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General Data Protection Regulation - what changes starting today

Today, the new General Data Protection Regulation comes into force replacing the current data protection law.

This Regulation was prepared and debated for four years until it was finally approved by the European Parliament on 14 April 2016. The main purpose of this new regulation is to standardize the Data Privacy laws in Europe and to reshape how European organizations - or those working in the European Union - address the processing of citizens' data.

The General Data Protection Regulation introduces new obligations and requirements for the processing of personal data, requiring changes that are relevant for and impact all types of organizations, both public and private.

If your company deals in some way with personal data and has not been preparing for the entry into force of this Regulation, it can face very large fines, based on two levels, depending on the seriousness of the infraction:

  • In less serious cases, the fine may be worth up to EUR 10 million or 2% of the annual worldwide turnover, whichever is the greater.

  • In the most serious cases, the fine may be up to EUR 20 million or 4% of the annual worldwide turnover, whichever is the greater.



The Regulation introduces two new basic rights for data subjects:

  • Data Portability Right: The data subject has the right to receive the personal data that concerns him and which he has provided to a data controller in a structured, current and automatic reading format, as well as the right to transmit such data to another controller without the data controller being able to prevent it, if the processing is based on consent or is performed by automated means.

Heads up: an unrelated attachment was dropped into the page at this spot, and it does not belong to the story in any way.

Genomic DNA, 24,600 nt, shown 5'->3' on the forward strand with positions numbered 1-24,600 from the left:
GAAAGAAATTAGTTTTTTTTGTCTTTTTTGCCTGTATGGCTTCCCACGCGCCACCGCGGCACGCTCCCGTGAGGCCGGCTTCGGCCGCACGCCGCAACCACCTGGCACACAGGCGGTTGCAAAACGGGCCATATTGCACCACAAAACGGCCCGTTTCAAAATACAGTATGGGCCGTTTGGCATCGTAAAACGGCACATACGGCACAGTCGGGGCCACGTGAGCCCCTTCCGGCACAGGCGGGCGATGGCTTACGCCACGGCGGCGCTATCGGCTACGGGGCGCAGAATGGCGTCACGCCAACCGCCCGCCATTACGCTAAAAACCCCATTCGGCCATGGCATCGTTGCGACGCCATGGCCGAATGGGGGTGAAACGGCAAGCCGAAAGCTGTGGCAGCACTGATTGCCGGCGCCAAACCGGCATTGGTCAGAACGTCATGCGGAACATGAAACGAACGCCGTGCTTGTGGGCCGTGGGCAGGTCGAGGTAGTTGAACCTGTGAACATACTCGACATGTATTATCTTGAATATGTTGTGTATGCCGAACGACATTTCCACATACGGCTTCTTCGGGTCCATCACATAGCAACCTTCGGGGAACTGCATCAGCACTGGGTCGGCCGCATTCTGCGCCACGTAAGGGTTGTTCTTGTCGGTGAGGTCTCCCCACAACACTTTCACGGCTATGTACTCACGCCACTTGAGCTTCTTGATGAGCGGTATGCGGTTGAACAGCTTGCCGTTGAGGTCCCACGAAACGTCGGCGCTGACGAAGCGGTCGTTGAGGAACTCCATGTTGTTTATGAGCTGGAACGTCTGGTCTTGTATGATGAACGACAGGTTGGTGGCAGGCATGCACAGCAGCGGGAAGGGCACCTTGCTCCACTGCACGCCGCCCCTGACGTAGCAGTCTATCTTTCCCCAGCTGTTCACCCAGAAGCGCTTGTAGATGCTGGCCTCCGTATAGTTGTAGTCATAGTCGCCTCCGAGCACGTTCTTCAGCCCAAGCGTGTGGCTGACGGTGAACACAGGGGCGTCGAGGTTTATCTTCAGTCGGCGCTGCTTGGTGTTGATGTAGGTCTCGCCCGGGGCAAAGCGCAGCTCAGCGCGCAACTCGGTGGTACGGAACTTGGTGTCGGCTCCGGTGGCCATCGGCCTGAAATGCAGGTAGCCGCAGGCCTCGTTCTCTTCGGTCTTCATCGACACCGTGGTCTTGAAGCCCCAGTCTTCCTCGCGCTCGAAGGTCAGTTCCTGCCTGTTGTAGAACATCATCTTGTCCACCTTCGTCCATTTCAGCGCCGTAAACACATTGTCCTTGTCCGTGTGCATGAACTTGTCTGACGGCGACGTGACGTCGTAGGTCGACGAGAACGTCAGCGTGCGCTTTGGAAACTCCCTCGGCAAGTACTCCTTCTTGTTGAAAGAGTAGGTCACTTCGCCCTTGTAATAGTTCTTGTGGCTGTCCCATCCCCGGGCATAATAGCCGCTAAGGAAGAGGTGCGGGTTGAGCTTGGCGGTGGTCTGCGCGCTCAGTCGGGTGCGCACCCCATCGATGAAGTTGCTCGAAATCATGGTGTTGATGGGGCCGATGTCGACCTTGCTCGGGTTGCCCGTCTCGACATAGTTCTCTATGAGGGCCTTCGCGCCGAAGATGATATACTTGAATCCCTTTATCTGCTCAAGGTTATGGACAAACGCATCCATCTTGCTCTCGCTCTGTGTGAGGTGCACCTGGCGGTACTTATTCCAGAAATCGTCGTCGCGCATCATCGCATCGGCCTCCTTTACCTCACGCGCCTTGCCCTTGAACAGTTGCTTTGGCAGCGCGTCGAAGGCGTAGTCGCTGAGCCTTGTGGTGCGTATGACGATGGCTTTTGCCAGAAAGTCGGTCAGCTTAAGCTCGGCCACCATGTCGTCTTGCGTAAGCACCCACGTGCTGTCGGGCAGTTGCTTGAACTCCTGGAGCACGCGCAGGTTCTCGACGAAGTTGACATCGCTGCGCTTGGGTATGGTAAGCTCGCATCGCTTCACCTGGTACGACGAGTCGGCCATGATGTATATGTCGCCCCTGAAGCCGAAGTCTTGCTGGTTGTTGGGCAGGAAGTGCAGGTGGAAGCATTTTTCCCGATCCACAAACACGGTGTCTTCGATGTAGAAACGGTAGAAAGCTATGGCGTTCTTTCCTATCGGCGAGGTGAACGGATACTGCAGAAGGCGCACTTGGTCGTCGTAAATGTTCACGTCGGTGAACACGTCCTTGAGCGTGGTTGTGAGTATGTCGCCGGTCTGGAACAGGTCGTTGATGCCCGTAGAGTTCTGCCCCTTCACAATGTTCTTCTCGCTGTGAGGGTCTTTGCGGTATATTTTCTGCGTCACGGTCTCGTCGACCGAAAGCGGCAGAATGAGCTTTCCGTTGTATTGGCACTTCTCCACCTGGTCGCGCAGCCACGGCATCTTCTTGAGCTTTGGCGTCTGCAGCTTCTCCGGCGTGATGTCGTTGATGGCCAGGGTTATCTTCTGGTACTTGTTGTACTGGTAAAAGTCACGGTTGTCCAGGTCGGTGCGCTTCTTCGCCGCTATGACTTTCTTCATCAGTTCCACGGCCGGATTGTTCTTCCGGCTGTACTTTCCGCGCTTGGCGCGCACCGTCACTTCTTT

• Right to Be Forgotten: The holder has the right to obtain from the controller the erasure of his / her personal data without undue delay and he / she has the obligation to erase the personal data without undue delay, in accordance with the grounds set out in number 1. Article 17.

The rights that existed previously in the law in force, such as the Right of Access of the data subject, the Right of Rectification, Right to limitation of Treatment, Right of Opposition, and the Right to Individual Automated Decisions remain.

Companies must adopt internal and subcontracting procedures to deal with cases of breaches of personal data and to report violations of personal data to the National Data Protection Commission, within 72 hours of being aware of the violation in order to communicate it to the CNPD.

The new Regulation also introduces a new figure: the Data Protection Officer. Contrary to what was initially thought, this position is not mandatory for all companies but for public organizations that process personal data on a large scale and in a systematic way. (eg banks) or companies dealing with special categories of personal data on a large scale. (eg racial or ethnic origin, political opinions, religious or philosophical beliefs, genetic data, among others).

Finally, the GDPR poses some challenges to companies with e-commerce and / or that use Email Marketing, since it requires obtaining the consent of the user, to receive any type of communication or for processing of personal data by the company. In order to be in compliance with the regulation, obtaining consent must be:

  • Disaggregated of terms and conditions;

  • "Opt-in", so that the consent boxes are not automatically filled in;

  • Granular, so that consent for different marketing activities must receive separate consents;

  • Designated, so that all third parties are specifically mentioned.

Does your company act in accordance with the General Data Protection Regulation that comes into force today? If not, contact Zalox and find out how we can help you.

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